Annoyance across platforms

I’ve started building my novel using Adobe InDesign. I learned to use InDesign in school, working for my college’s award-winning newspaper The Metropolitan. We used it to build our pdf’s for publication, it’s a great tool.

The workflow, which I am learning as I go along, is a bit tedious but there are useful shortcuts that are quite helpful. I learned that every chapter has to be saved as a separate file, then once placed in the separate InDesign files they can all be imported into a book. It’s great actually once you get all the work done the files are easy to edit, it runs quickly because the files are still small, but the export to one document is seamless.

Seamless yes. Without issue…not so much. Epub is the future of ebook publishing, so they say. InDesign exports to epub files so a completed manuscript is really simple to build and export. The problem is the translation. This is what one of the title page mockups looks like in the InDesign software:

©2010 Jenn LeBlanc

©2010 Jenn LeBlanc

When you export an InDesign file to a pdf it is really a literal translation of the mockup from InDesign:

©2010 Jenn LeBlanc

©2010 Jenn LeBlanc

So logically when you export to an epub, you might expect the same result:

©2010 Jenn LeBlanc

©2010 Jenn LeBlanc

uh…er…um..huh?

Because epub files have special properties like the ability to resize the text on an ebook reader and highlighting text, and some other stuff I have never done the files don’t export as perfectly as they do to pdf. These special features, as well as the fact that an epub file is a zip file so it can be saved in an ebook reader and not take up much space, serve to scramble the information from the original file. I have read some fixes to the issue including opening the zipped file and reordering the information by hand and anchoring images to text. These things are great, but on a title page there really isn’t text to anchor to, not to mention the fact that the image is being resized in what looks to me like an arbitrary manner.

Another thing the epub file is doing is changing the color space from the original image as it is exported. The difference from the pdf to the epub (for me) is glaring and unacceptable, not to mention frustrating.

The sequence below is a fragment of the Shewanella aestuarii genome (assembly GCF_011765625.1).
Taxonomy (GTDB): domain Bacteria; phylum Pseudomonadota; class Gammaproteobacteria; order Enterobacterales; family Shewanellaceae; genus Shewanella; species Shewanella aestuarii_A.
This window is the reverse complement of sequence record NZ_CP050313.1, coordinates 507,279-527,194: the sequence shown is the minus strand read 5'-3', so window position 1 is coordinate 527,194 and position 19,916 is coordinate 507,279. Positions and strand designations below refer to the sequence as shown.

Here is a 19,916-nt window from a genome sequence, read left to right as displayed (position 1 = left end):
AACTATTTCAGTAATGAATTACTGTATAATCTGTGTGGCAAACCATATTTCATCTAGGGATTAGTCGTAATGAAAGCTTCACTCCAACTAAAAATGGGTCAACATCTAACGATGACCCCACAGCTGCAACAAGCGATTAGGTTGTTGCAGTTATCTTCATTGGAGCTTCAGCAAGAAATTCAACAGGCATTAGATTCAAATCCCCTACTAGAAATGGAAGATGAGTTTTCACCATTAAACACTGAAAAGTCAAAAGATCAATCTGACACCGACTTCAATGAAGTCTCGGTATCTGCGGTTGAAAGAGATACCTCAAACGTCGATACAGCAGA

At any rate, I am spending time learning all the sweet little intricacies of epub exporting and becoming quite frustrated that for whatever reason, epub exporting is not a direct and simple export like pdf exporting is. My question is why. Why should an epub export be ridiculous like this? Why wouldn’t it export to look like the designed page? If there is a fix for it why isn’t it built in to the export? I’m pretty sure nobody is going to use the epub without fixing it. I certainly can’t, it isn’t even readable. But why should you have to go back and redo what you already did?

I imagine as ebooks get more popular that Adobe will make it more seamless, simple, reasonable, inherent, how many other terms are there for what this is not…so very many.

Frankly, it makes me wont to export directly to pdf and forget epub altogether. I have already planned to edit several versions of the novel for different platforms, iPad, Sony Reader, Kindle, Nook, computer screen. I supposed I can offer the fully functional, and prettty, pdf file, or the weird, awkward and crappy looking epub. It would really defeat the purpose of spending all this time on an enhanced ebook.

If you have any awesome tips for exporting to epub leave it in the comments! Thanks.

The script used in the title mockup here is the King and Queen font.

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Comments
2 Responses to “Annoyance across platforms”
  1. Shannon says:

    If I am not mistaken Adobe is addressing this in CS5. Hopefully it will help with the ebook issue, cause that is just stupid! http://cs5.org/?p=862#more-862

    • Jenn says:

      That will be fantastic, the unzipping and rearranging and recompressing and whatnot seems a bit ridiculous, and like something that should be done for you. If you lay the page out properly to begin with. Thanks!

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